Microbial samples taken from populations living in the US and Tanzania reveal that the microbiome of the human hand is more varied than previously thought, according to new research. These findings suggest that the 'standard' hand microbiome varies depending on location and lifestyle. Results compared the microbes on the hands of women in the U.S. and Tanzania and found that organisms that have commonly been identified in prior human skin microbiome studies were highly abundant on U.S. hands, while the most abundant bacterial species on Tanzanian hands were associated with the environment, particularly soil.
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Ice-loss moves the Earth 250 miles down

Mon, 12/05/2014 - 1:48am
Scientists have revealed that Earth's mantle under Antarctica is at a lower viscosity and moving at such a rapid rate it is changing the shape of the land at a rate that can be recorded by GPS. They have explained for the first time why the upward motion of Earth's crust in the Northern Antarctic Peninsula is currently taking place so quickly.
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Men from ethnic minorities take longer to recover from mental illness, study finds

Mon, 12/05/2014 - 1:48am
Men from minority ethnic groups experiencing mental health problems in the UK take longer to recover than white men as they are more reluctant to seek professional help, according to research. The study, which analyzed the experiences of twelve groups of men with poor mental health from African-Caribbean, African, Indian, Pakistani, Bangladeshi and Chinese communities in London and the West Midlands, found that black and minority ethnic men's ability to talk openly about feeling vulnerable was affected by masculine identity.
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Fourfold increase in rate of diagnosed cases of celiac disease in the UK

Mon, 12/05/2014 - 1:48am
New research has found a fourfold increase in the rate of diagnosed cases of celiac disease in the United Kingdom over the past two decades, but, still it appears that three quarters of people with celiac disease remain undiagnosed.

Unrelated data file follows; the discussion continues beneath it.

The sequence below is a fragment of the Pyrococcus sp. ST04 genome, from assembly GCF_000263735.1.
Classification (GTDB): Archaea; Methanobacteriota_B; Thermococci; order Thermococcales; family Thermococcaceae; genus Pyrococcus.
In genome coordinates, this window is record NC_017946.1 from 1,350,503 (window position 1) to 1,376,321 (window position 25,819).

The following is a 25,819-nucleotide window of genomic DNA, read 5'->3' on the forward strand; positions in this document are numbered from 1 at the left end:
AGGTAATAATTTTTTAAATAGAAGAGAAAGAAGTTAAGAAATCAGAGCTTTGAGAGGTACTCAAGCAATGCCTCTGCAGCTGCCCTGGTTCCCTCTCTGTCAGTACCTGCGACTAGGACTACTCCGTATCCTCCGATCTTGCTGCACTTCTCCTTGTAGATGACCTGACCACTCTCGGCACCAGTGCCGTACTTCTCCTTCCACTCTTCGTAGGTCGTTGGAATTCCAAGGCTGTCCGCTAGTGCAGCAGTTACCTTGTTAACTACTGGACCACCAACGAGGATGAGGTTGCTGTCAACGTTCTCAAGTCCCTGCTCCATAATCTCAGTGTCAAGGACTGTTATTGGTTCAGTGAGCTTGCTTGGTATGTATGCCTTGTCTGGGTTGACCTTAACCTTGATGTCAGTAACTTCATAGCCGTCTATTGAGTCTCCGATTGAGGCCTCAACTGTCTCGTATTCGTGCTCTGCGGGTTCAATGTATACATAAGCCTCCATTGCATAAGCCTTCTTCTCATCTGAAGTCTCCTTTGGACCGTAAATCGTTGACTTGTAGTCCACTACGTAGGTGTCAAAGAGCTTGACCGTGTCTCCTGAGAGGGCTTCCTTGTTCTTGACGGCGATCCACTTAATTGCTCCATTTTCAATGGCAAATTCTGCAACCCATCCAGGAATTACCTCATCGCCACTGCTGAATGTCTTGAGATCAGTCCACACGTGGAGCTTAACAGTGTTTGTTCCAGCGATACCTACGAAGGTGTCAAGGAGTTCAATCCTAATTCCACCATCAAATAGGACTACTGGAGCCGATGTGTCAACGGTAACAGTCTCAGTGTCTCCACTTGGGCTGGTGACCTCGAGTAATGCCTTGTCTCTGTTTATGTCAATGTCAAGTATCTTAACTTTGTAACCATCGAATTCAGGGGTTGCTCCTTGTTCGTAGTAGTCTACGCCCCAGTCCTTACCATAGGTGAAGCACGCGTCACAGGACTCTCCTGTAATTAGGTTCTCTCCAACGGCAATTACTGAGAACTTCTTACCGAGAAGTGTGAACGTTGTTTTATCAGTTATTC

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Galectins direct immunity against bacteria that employ camouflage

Sun, 11/05/2014 - 8:55pm
Our bodies produce a family of proteins that recognize and kill bacteria whose carbohydrate coatings resemble those of our own cells too closely. Called galectins, these proteins recognize carbohydrates from a broad range of disease-causing bacteria, and could potentially be deployed as antibiotics to treat certain infections.
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Fate of methane following Deepwater Horizon spill examined by researchers

Sun, 11/05/2014 - 8:55pm
The 2010 Deepwater Horizon blowout discharged roughly five million gallons of oil and up to 500,000 tons of natural gas into Gulf of Mexico offshore waters over a period of 84 days. In the face of a seemingly insurmountable cleanup effort, many were relieved by reports following the disaster that naturally-occurring microbes had consumed much of the gas and oil.
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Ocean winds keep Antarctica cold, Australia dry

Sun, 11/05/2014 - 8:55pm
New research has explained why Antarctica is not warming as much as other continents, and why southern Australia is recording more droughts. Researchers have found rising levels of carbon dioxide in the atmosphere are strengthening the stormy Southern Ocean winds which deliver rain to southern Australia, but pushing them further south towards Antarctica.
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Patient stem cells used to make 'heart disease-on-a-chip'

Sun, 11/05/2014 - 8:55pm
Scientists have merged stem cell and 'organ-on-a-chip' technologies to grow, for the first time, functioning human heart tissue carrying an inherited cardiovascular disease. The research appears to be a big step forward for personalized medicine, as it is working proof that a chunk of tissue containing a patient's specific genetic disorder can be replicated in the laboratory.
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Flexible supercapacitor raises bar for volumetric energy density; Could be woven into clothes to power devices

Sun, 11/05/2014 - 8:55pm
Scientists have taken a large step toward making a fiber-like energy storage device that can be woven into clothing and power wearable medical monitors, communications equipment or other small electronics. Their supercapacitor packs an interconnected network of graphene and carbon nanotubes so tightly that it stores energy comparable to some thin-film lithium batteries.
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Hydrologists find Mississippi River network's buffering system for nitrates is overwhelmed

Sun, 11/05/2014 - 8:55pm
A new method of measuring surface water-ground water interaction along the length of the Mississippi River suggests the nitrates causing the Gulf of Mexico dead zone can not be controlled through existing natural filtration systems. The research provides valuable information for water quality efforts, including tracking of nitrogen fertilizers that flow through the river network into the gulf.